Representation of History in the Indian Graphic Novel: An Analytical Study of History through the Frame of Graphic Narratives

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Author: Antarleena Basu, Research Scholar, University of Hyderabad, India
Email: Antrleena@gmail.com
Published: December 8, 2017
https://doi.org/10.22492/ijah.4.2.03

Citation: Basu, A. (2017). Representation of History in the Indian Graphic Novel: An Analytical Study of History through the Frame of Graphic Narratives. IAFOR Journal of Arts & Humanities, 4(2). https://doi.org/10.22492/ijah.4.2.03


Abstract

In this research paper I attempt to explore how, through the amalgamation of images and words, India’s historical events have been represented within the frame of the graphic narrative and how these narratives serve to uphold the principles of the “history from below” type of historical narrative, thereby providing counter-narratives to the more dominant, so-called “historical facts”. History in the graphic narrative is a persistent theme as “the visual dimension of the graphic novel contributes substantially not only to our understanding of history but also to a larger question of how history can be represented” (Nayar 2016, p. 14). By primarily focusing on texts like This Side That Side: Restorying Partition, curated by Vishwajyoti Ghosh (dealing with the Partition of India in 1947 and its aftermath), Bhimayana, by Srividya Natarajan, Durgabai Vyam and S. Anand (dealing with the caste system by tracing the life of jurist, economist, politician and social reformer Dr B. R. Ambedkar), Delhi Calm, by Vishwajyoti Ghosh (portraying the Emergency of 1075–76) and Munnu, by Malik Sajad (the national crisis in Kashmir), By also drawing references to graphic narratives across the world like Speigelman’s Maus, Satrapi’s Persepolis and so forth, this paper aspires to identify the omissions, loopholes and discrepancies in established history and seeks as well to question and counter dominant historical narratives, thereby revealing the different manner in which history can be represented within the graphic narrative. Hence, this paper attempts to analyze and understand history and its representation through the “visual-verbal literacy” (Hirsch, 2004, p. 1212) of the graphic narrative.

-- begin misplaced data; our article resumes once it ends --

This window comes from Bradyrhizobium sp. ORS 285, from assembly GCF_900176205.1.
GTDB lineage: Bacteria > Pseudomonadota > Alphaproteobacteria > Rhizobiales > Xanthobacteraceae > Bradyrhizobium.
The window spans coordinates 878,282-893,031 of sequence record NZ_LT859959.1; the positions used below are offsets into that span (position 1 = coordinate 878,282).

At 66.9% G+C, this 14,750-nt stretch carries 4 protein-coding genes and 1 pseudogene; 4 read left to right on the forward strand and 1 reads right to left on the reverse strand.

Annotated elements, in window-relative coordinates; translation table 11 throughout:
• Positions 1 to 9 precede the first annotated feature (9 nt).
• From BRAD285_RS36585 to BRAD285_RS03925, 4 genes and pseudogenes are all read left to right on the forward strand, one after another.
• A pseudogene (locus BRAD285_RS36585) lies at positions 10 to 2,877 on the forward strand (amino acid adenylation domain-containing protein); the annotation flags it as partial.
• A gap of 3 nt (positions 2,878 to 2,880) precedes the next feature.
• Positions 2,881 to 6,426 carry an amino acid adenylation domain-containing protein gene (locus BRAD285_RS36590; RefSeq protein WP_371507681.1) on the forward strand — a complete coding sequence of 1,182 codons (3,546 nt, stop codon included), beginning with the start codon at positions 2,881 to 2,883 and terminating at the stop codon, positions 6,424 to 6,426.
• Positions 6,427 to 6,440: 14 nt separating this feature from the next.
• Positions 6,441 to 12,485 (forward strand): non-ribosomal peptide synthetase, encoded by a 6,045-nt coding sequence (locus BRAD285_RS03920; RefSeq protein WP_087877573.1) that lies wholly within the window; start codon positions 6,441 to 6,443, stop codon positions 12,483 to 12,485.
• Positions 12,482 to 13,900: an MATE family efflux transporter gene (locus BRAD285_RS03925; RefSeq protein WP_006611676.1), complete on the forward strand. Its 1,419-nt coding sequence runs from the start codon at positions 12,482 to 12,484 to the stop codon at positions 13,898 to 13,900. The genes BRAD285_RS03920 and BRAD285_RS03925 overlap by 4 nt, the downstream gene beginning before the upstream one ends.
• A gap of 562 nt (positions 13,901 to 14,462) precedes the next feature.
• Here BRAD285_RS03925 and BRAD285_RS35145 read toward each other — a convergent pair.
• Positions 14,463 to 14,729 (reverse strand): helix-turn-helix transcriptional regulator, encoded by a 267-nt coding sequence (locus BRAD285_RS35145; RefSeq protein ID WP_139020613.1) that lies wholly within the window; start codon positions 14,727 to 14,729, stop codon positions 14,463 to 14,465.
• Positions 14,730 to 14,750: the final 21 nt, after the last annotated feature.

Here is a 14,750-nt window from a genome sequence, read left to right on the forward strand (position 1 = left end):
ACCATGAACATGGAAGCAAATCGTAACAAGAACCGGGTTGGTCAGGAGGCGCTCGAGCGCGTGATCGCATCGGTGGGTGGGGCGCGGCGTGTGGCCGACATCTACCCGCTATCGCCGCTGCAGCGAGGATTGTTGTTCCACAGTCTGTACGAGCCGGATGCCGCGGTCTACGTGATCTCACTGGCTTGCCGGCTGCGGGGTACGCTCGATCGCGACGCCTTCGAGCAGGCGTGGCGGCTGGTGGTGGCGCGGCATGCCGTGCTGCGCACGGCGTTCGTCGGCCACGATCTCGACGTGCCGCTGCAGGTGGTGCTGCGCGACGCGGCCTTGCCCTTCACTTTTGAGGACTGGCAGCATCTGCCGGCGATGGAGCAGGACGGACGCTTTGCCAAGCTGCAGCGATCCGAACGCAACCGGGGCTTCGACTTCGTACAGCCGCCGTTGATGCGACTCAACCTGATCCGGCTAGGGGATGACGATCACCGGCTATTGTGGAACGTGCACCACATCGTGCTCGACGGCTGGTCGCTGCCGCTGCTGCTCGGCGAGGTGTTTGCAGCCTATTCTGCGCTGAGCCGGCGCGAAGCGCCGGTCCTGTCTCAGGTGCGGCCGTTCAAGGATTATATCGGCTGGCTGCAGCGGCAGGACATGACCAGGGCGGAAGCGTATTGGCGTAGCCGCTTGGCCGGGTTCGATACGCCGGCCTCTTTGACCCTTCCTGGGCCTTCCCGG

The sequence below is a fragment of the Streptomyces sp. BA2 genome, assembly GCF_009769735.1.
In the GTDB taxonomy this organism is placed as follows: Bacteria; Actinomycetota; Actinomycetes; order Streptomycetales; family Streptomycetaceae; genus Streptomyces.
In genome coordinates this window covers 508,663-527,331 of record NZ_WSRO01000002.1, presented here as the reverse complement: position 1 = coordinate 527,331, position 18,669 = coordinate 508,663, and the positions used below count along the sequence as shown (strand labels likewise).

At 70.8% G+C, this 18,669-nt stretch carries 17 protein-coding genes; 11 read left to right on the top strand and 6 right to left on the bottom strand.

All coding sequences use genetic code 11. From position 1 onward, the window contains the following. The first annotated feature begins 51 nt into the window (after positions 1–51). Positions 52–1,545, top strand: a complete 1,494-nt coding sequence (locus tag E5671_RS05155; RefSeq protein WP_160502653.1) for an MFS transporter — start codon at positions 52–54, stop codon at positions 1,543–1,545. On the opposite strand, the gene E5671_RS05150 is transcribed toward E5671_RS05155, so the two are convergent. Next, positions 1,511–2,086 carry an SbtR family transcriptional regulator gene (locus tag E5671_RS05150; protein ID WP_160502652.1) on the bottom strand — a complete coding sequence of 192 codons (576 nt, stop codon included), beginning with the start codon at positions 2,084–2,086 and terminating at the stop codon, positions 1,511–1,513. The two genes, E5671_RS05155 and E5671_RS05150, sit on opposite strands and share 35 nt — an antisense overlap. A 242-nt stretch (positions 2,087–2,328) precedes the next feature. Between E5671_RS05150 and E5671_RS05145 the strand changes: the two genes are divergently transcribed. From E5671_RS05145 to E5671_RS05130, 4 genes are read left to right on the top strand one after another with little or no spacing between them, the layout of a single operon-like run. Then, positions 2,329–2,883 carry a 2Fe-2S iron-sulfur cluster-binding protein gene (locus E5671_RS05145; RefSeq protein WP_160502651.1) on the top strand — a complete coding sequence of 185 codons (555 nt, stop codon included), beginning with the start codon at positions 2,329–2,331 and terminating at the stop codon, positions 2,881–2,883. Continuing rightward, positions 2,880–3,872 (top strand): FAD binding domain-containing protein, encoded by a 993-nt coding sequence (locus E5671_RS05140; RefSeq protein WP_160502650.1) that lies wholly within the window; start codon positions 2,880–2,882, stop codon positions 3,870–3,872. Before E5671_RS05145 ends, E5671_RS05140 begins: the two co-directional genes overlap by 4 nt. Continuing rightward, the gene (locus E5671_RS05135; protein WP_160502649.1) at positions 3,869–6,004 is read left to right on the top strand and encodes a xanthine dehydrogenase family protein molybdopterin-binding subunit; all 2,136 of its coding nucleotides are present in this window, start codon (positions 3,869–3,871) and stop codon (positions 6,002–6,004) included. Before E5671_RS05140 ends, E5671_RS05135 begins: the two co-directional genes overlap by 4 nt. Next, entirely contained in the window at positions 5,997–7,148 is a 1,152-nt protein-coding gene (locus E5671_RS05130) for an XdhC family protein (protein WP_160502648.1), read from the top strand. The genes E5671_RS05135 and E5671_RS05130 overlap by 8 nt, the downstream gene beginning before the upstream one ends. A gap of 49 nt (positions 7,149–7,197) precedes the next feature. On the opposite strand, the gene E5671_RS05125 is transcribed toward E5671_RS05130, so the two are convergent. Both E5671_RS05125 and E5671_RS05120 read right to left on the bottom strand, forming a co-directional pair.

Keywords

history, Indian graphic narratives, historical documentation/facts, representation, de-centering